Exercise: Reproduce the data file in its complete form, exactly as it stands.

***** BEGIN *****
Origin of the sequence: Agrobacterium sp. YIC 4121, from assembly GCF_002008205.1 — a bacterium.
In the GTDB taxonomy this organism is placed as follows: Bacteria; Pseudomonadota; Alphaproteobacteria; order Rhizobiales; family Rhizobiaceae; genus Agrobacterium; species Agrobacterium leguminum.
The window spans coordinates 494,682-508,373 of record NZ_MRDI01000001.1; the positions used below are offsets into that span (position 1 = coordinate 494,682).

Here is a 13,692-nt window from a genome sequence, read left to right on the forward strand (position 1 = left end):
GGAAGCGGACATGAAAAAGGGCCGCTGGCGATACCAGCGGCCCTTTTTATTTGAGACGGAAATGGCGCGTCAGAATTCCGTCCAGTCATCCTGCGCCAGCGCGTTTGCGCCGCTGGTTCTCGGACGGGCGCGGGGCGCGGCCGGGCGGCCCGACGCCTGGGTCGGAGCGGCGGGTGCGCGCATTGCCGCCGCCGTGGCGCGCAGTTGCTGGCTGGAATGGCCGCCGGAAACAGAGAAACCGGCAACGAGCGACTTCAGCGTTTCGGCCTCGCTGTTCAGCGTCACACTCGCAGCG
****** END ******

Origin of the sequence: Agrobacterium sp. YIC 4121, from assembly GCF_002008205.1 — a bacterium.
In the GTDB taxonomy this organism is placed as follows: Bacteria; Pseudomonadota; Alphaproteobacteria; order Rhizobiales; family Rhizobiaceae; genus Agrobacterium; species Agrobacterium leguminum.
The window spans coordinates 494,682-508,373 of record NZ_MRDI01000001.1; the positions used below are offsets into that span (position 1 = coordinate 494,682).

Here is a 13,692-nt window from a genome sequence, read left to right on the forward strand (position 1 = left end):
GGAAGCGGACATGAAAAAGGGCCGCTGGCGATACCAGCGGCCCTTTTTATTTGAGACGGAAATGGCGCGTCAGAATTCCGTCCAGTCATCCTGCGCCAGCGCGTTTGCGCCGCTGGTTCTCGGACGGGCGCGGGGCGCGGCCGGGCGGCCCGACGCCTGGGTCGGAGCGGCGGGTGCGCGCATTGCCGCCGCCGTGGCGCGCAGTTGCTGGCTGGAATGGCCGCCGGAAACAGAGAAACCGGCAACGAGCGACTTCAGCGTTTCGGCCTCGCTGTTCAGCGTCACACTCGCAGCG